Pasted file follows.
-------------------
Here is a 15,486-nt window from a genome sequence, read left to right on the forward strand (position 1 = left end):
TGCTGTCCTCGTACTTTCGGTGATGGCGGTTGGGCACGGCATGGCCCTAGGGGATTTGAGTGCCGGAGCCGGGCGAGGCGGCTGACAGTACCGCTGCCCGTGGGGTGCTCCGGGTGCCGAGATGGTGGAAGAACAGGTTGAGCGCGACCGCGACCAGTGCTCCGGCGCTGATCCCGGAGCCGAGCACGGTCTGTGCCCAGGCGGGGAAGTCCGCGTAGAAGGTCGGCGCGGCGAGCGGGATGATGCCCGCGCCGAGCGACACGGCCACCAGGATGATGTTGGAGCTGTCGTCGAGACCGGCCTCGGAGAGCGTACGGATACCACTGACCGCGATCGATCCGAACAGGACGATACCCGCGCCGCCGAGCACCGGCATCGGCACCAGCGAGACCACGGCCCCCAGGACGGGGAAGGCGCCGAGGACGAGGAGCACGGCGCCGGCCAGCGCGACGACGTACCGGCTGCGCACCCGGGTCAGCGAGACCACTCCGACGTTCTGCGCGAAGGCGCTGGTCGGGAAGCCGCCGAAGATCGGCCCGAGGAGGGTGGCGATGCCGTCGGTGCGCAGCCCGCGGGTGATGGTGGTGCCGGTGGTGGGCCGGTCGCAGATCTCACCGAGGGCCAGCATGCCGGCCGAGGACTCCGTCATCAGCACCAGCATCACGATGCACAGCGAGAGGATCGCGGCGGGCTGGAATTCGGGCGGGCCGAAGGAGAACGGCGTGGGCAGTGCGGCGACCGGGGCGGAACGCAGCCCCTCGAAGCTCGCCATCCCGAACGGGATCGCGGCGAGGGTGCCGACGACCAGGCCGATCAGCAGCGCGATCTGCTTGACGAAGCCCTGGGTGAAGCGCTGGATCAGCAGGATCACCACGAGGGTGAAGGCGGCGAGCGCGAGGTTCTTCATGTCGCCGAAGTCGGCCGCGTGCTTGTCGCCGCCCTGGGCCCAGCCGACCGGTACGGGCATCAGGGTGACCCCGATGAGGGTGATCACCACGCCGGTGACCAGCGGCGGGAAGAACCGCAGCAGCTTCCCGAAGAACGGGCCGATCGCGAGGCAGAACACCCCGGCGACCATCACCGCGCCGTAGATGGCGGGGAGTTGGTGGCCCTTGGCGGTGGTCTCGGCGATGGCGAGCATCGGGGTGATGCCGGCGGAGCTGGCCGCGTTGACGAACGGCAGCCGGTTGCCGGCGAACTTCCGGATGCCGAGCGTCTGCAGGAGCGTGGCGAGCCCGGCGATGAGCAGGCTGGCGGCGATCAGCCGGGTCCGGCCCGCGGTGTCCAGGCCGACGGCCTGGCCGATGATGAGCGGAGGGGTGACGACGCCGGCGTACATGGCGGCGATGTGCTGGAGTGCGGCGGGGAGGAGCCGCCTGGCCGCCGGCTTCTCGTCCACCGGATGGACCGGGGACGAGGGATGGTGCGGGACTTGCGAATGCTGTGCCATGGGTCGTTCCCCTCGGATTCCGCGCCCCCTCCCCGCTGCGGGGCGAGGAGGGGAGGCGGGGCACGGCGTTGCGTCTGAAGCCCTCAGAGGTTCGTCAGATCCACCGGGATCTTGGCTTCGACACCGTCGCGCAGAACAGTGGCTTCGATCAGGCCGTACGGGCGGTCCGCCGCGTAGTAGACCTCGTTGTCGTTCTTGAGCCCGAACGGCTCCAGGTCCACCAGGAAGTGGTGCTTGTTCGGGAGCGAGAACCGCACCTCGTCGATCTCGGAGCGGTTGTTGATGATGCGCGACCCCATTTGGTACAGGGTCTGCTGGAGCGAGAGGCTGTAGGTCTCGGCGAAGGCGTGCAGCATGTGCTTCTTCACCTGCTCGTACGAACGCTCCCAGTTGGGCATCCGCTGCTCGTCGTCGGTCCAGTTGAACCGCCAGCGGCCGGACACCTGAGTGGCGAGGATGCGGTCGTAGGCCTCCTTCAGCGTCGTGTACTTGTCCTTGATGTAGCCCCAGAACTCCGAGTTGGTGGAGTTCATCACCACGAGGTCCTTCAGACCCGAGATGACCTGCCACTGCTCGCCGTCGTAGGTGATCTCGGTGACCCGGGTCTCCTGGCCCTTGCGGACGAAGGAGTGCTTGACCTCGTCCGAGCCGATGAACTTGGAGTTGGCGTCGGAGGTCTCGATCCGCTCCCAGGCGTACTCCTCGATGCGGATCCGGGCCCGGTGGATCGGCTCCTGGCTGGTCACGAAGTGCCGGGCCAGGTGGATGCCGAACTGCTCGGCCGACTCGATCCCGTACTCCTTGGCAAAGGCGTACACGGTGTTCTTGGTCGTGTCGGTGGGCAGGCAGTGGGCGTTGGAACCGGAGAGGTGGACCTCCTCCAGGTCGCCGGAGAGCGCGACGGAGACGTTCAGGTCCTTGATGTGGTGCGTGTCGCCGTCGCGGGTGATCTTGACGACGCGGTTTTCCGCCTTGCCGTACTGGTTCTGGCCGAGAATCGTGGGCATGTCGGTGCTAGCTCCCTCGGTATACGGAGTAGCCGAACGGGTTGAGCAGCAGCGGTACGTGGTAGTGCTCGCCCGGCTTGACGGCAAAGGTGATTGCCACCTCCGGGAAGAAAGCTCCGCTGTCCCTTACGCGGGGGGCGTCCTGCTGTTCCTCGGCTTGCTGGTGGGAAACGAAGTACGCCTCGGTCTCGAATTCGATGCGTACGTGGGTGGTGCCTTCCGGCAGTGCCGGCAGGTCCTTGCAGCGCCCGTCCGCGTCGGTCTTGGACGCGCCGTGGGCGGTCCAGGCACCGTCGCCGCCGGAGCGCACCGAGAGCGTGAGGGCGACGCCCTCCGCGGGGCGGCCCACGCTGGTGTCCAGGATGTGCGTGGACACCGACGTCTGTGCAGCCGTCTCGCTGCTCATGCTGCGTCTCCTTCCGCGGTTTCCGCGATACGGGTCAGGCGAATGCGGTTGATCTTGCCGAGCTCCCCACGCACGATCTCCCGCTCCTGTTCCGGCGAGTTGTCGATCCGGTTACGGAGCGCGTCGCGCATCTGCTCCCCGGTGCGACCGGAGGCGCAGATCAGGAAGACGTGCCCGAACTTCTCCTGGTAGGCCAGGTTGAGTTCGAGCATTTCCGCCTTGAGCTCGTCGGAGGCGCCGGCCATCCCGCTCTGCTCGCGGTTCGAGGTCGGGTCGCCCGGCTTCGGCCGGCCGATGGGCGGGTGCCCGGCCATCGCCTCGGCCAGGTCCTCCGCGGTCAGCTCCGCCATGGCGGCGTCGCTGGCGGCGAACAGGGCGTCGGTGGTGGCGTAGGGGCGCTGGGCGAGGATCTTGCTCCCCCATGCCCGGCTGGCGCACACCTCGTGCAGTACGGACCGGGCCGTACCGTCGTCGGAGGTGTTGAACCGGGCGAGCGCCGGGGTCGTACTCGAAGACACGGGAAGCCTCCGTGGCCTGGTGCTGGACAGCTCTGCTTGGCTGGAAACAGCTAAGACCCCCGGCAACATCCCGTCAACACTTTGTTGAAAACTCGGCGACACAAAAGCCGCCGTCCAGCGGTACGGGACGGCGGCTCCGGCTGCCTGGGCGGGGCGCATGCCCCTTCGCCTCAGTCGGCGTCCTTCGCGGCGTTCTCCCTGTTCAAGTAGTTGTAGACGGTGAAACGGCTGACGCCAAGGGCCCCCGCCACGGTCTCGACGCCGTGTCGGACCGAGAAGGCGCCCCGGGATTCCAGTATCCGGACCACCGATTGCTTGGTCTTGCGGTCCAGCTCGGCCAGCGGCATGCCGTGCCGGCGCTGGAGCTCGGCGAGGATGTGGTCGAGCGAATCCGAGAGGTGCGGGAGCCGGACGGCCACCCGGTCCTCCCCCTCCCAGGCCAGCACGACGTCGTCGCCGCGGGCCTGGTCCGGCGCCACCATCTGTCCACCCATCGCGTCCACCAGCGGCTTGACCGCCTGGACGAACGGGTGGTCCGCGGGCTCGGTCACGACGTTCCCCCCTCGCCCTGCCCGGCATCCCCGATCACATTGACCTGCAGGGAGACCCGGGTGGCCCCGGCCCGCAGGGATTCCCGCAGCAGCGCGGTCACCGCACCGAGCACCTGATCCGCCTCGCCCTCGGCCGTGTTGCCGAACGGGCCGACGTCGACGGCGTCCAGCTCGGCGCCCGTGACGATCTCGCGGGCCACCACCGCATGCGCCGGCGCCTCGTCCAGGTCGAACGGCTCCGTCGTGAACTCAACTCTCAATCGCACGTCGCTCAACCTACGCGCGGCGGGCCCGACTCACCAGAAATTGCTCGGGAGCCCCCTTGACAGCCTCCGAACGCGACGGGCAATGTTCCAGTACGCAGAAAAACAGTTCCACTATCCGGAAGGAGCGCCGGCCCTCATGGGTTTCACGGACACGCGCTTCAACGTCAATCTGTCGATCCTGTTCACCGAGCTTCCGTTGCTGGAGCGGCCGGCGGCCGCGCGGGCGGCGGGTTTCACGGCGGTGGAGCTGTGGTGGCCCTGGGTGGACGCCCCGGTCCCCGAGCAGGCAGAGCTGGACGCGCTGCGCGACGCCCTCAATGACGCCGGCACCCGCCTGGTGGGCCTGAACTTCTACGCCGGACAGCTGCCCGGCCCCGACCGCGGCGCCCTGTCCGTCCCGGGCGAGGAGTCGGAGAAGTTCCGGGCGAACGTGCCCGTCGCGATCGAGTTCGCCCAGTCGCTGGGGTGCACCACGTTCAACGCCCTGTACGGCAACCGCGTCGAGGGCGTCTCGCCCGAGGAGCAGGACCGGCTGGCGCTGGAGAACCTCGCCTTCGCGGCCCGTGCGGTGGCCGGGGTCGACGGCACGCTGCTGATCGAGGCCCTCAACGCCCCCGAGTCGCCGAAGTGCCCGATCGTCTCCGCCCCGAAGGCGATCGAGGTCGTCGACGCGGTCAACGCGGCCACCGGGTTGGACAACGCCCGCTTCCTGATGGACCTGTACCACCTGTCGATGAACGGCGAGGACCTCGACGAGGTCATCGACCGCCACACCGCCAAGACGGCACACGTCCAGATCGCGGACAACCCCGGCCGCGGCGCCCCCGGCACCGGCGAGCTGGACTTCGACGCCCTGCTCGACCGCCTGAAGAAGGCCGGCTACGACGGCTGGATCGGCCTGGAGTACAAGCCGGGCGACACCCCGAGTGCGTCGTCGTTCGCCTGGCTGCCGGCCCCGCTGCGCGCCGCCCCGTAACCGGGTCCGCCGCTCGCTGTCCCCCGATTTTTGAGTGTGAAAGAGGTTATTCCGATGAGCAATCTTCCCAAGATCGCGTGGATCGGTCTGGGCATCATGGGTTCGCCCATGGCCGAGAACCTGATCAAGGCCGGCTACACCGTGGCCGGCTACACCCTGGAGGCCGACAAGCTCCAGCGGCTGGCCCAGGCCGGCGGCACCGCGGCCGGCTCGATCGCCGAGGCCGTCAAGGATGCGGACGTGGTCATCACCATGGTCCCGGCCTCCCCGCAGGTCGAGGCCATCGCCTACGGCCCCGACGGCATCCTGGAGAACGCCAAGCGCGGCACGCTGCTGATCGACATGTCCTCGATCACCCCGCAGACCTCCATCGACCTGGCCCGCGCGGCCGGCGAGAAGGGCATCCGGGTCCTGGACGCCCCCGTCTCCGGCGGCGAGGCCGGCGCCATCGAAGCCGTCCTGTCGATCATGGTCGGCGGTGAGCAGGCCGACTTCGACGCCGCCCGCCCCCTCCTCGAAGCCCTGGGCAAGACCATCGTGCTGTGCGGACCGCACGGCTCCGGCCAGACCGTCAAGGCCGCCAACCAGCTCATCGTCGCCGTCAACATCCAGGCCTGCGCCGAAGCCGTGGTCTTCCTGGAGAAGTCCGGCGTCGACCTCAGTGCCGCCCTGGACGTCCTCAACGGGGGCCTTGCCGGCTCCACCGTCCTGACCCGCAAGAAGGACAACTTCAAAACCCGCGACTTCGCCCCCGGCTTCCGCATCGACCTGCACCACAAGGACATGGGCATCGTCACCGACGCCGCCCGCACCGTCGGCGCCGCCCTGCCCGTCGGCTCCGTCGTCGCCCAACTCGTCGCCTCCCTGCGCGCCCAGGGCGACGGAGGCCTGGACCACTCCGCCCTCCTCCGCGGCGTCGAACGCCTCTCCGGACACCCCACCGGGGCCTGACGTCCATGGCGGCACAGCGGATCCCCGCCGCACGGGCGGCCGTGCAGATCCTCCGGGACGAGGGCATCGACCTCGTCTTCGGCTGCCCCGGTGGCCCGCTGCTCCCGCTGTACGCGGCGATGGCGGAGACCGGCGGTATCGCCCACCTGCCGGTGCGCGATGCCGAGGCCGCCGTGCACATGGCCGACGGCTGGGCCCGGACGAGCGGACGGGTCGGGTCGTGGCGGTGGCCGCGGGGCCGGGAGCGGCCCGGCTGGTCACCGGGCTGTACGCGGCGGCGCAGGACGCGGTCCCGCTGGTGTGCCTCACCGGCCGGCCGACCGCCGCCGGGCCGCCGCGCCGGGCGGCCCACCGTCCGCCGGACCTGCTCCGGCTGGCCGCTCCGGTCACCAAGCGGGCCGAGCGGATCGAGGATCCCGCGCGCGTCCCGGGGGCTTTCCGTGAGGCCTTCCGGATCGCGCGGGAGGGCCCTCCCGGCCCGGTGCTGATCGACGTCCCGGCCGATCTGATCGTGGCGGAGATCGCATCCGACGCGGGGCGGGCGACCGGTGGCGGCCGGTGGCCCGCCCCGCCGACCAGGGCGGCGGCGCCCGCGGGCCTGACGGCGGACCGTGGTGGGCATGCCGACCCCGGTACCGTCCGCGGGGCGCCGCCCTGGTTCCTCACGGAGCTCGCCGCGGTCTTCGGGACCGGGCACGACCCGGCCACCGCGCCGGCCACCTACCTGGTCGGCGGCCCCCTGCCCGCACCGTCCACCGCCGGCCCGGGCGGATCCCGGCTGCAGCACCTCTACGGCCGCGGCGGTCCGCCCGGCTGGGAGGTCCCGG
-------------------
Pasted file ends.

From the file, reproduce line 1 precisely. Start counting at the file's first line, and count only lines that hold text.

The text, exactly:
Here is a 15,486-nt window from a genome sequence, read left to right on the forward strand (position 1 = left end):